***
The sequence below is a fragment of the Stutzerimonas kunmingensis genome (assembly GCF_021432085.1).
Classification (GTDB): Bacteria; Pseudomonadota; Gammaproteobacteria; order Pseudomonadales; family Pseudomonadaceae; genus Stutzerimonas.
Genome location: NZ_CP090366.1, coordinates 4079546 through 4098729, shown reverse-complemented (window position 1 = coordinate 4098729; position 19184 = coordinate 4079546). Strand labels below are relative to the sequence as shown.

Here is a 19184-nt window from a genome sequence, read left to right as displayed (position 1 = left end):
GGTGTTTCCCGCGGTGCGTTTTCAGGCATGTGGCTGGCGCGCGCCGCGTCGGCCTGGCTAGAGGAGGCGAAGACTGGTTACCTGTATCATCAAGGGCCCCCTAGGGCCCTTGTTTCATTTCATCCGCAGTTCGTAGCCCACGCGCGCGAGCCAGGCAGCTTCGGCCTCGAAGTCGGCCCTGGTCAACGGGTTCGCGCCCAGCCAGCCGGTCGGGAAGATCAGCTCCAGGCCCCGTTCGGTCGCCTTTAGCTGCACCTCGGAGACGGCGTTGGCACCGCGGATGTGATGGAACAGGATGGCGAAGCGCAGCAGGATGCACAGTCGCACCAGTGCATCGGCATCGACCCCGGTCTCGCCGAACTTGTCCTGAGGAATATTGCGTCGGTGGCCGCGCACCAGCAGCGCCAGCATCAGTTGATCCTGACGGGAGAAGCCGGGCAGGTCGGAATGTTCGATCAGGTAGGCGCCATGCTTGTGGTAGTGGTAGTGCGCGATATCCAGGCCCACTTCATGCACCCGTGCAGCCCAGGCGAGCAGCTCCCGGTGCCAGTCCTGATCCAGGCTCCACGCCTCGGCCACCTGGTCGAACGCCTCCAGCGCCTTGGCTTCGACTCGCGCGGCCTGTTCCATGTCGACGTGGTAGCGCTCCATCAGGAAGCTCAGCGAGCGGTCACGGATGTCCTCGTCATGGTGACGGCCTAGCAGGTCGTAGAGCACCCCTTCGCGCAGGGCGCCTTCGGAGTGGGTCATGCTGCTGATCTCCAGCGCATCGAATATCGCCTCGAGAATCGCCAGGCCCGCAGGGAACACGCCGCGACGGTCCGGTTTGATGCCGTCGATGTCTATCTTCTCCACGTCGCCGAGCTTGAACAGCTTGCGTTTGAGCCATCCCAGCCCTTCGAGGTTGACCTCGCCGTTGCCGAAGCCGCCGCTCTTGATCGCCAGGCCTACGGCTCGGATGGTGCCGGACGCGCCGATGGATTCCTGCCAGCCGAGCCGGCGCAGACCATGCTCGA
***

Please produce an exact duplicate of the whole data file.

The sequence below is a fragment of the Stutzerimonas kunmingensis genome (assembly GCF_021432085.1).
Classification (GTDB): Bacteria; Pseudomonadota; Gammaproteobacteria; order Pseudomonadales; family Pseudomonadaceae; genus Stutzerimonas.
Genome location: NZ_CP090366.1, coordinates 4079546 through 4098729, shown reverse-complemented (window position 1 = coordinate 4098729; position 19184 = coordinate 4079546). Strand labels below are relative to the sequence as shown.

Here is a 19184-nt window from a genome sequence, read left to right as displayed (position 1 = left end):
GGTGTTTCCCGCGGTGCGTTTTCAGGCATGTGGCTGGCGCGCGCCGCGTCGGCCTGGCTAGAGGAGGCGAAGACTGGTTACCTGTATCATCAAGGGCCCCCTAGGGCCCTTGTTTCATTTCATCCGCAGTTCGTAGCCCACGCGCGCGAGCCAGGCAGCTTCGGCCTCGAAGTCGGCCCTGGTCAACGGGTTCGCGCCCAGCCAGCCGGTCGGGAAGATCAGCTCCAGGCCCCGTTCGGTCGCCTTTAGCTGCACCTCGGAGACGGCGTTGGCACCGCGGATGTGATGGAACAGGATGGCGAAGCGCAGCAGGATGCACAGTCGCACCAGTGCATCGGCATCGACCCCGGTCTCGCCGAACTTGTCCTGAGGAATATTGCGTCGGTGGCCGCGCACCAGCAGCGCCAGCATCAGTTGATCCTGACGGGAGAAGCCGGGCAGGTCGGAATGTTCGATCAGGTAGGCGCCATGCTTGTGGTAGTGGTAGTGCGCGATATCCAGGCCCACTTCATGCACCCGTGCAGCCCAGGCGAGCAGCTCCCGGTGCCAGTCCTGATCCAGGCTCCACGCCTCGGCCACCTGGTCGAACGCCTCCAGCGCCTTGGCTTCGACTCGCGCGGCCTGTTCCATGTCGACGTGGTAGCGCTCCATCAGGAAGCTCAGCGAGCGGTCACGGATGTCCTCGTCATGGTGACGGCCTAGCAGGTCGTAGAGCACCCCTTCGCGCAGGGCGCCTTCGGAGTGGGTCATGCTGCTGATCTCCAGCGCATCGAATATCGCCTCGAGAATCGCCAGGCCCGCAGGGAACACGCCGCGACGGTCCGGTTTGATGCCGTCGATGTCTATCTTCTCCACGTCGCCGAGCTTGAACAGCTTGCGTTTGAGCCATCCCAGCCCTTCGAGGTTGACCTCGCCGTTGCCGAAGCCGCCGCTCTTGATCGCCAGGCCTACGGCTCGGATGGTGCCGGACGCGCCGATGGATTCCTGCCAGCCGAGCCGGCGCAGACCATGCTCGA